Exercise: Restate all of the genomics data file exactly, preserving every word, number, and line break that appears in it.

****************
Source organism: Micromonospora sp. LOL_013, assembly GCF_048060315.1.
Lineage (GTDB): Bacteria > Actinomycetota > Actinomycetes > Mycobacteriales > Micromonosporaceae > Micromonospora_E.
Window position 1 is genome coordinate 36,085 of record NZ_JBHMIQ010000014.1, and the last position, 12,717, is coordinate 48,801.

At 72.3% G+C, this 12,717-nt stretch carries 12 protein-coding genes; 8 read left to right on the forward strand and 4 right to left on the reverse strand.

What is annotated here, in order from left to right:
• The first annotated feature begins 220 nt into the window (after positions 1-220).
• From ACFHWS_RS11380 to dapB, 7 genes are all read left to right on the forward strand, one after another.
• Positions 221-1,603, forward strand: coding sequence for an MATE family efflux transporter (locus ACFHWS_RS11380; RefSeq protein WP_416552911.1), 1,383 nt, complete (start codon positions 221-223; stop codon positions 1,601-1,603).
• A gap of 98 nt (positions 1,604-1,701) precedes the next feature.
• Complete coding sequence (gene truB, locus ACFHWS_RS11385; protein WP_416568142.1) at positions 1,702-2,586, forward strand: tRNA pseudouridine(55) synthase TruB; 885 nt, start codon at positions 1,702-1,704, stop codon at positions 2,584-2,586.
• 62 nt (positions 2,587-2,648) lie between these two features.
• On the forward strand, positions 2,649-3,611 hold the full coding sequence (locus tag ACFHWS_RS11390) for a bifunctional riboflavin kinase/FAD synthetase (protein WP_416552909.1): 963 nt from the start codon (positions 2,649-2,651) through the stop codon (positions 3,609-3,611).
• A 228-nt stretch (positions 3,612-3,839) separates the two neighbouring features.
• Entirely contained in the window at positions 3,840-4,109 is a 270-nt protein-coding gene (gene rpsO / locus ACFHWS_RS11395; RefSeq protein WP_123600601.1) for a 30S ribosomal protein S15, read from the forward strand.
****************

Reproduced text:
Source organism: Micromonospora sp. LOL_013, assembly GCF_048060315.1.
Lineage (GTDB): Bacteria > Actinomycetota > Actinomycetes > Mycobacteriales > Micromonosporaceae > Micromonospora_E.
Window position 1 is genome coordinate 36,085 of record NZ_JBHMIQ010000014.1, and the last position, 12,717, is coordinate 48,801.

At 72.3% G+C, this 12,717-nt stretch carries 12 protein-coding genes; 8 read left to right on the forward strand and 4 right to left on the reverse strand.

What is annotated here, in order from left to right:
• The first annotated feature begins 220 nt into the window (after positions 1-220).
• From ACFHWS_RS11380 to dapB, 7 genes are all read left to right on the forward strand, one after another.
• Positions 221-1,603, forward strand: coding sequence for an MATE family efflux transporter (locus ACFHWS_RS11380; RefSeq protein WP_416552911.1), 1,383 nt, complete (start codon positions 221-223; stop codon positions 1,601-1,603).
• A gap of 98 nt (positions 1,604-1,701) precedes the next feature.
• Complete coding sequence (gene truB, locus ACFHWS_RS11385; protein WP_416568142.1) at positions 1,702-2,586, forward strand: tRNA pseudouridine(55) synthase TruB; 885 nt, start codon at positions 1,702-1,704, stop codon at positions 2,584-2,586.
• 62 nt (positions 2,587-2,648) lie between these two features.
• On the forward strand, positions 2,649-3,611 hold the full coding sequence (locus tag ACFHWS_RS11390) for a bifunctional riboflavin kinase/FAD synthetase (protein WP_416552909.1): 963 nt from the start codon (positions 2,649-2,651) through the stop codon (positions 3,609-3,611).
• A 228-nt stretch (positions 3,612-3,839) separates the two neighbouring features.
• Entirely contained in the window at positions 3,840-4,109 is a 270-nt protein-coding gene (gene rpsO / locus ACFHWS_RS11395; RefSeq protein WP_123600601.1) for a 30S ribosomal protein S15, read from the forward strand.